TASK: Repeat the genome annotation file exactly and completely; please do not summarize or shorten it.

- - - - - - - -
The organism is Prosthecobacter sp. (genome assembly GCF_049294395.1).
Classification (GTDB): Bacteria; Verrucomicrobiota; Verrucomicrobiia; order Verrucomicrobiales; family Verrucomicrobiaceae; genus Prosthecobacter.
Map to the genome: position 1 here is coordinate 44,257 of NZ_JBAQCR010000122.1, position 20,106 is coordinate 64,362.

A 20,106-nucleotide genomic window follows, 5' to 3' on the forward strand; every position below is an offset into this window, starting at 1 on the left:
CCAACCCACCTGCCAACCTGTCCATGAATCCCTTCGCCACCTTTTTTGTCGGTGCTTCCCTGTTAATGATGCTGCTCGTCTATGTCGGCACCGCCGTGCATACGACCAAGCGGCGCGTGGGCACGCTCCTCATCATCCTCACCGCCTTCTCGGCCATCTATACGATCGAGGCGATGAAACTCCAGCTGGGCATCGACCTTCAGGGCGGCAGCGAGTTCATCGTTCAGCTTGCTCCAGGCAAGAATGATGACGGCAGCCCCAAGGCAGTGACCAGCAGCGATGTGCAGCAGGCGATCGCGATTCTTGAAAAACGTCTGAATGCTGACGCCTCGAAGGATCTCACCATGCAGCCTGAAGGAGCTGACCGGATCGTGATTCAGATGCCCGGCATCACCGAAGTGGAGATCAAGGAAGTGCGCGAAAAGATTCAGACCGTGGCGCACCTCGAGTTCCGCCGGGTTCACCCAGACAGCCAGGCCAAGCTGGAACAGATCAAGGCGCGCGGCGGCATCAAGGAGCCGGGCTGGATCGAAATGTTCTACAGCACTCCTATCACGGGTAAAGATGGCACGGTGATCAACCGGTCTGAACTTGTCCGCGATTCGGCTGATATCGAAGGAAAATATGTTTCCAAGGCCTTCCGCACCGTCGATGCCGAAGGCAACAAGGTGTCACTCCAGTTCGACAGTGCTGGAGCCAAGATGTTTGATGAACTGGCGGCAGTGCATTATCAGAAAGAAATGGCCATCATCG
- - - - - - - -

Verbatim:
The organism is Prosthecobacter sp. (genome assembly GCF_049294395.1).
Classification (GTDB): Bacteria; Verrucomicrobiota; Verrucomicrobiia; order Verrucomicrobiales; family Verrucomicrobiaceae; genus Prosthecobacter.
Map to the genome: position 1 here is coordinate 44,257 of NZ_JBAQCR010000122.1, position 20,106 is coordinate 64,362.

A 20,106-nucleotide genomic window follows, 5' to 3' on the forward strand; every position below is an offset into this window, starting at 1 on the left:
CCAACCCACCTGCCAACCTGTCCATGAATCCCTTCGCCACCTTTTTTGTCGGTGCTTCCCTGTTAATGATGCTGCTCGTCTATGTCGGCACCGCCGTGCATACGACCAAGCGGCGCGTGGGCACGCTCCTCATCATCCTCACCGCCTTCTCGGCCATCTATACGATCGAGGCGATGAAACTCCAGCTGGGCATCGACCTTCAGGGCGGCAGCGAGTTCATCGTTCAGCTTGCTCCAGGCAAGAATGATGACGGCAGCCCCAAGGCAGTGACCAGCAGCGATGTGCAGCAGGCGATCGCGATTCTTGAAAAACGTCTGAATGCTGACGCCTCGAAGGATCTCACCATGCAGCCTGAAGGAGCTGACCGGATCGTGATTCAGATGCCCGGCATCACCGAAGTGGAGATCAAGGAAGTGCGCGAAAAGATTCAGACCGTGGCGCACCTCGAGTTCCGCCGGGTTCACCCAGACAGCCAGGCCAAGCTGGAACAGATCAAGGCGCGCGGCGGCATCAAGGAGCCGGGCTGGATCGAAATGTTCTACAGCACTCCTATCACGGGTAAAGATGGCACGGTGATCAACCGGTCTGAACTTGTCCGCGATTCGGCTGATATCGAAGGAAAATATGTTTCCAAGGCCTTCCGCACCGTCGATGCCGAAGGCAACAAGGTGTCACTCCAGTTCGACAGTGCTGGAGCCAAGATGTTTGATGAACTGGCGGCAGTGCATTATCAGAAAGAAATGGCCATCATCG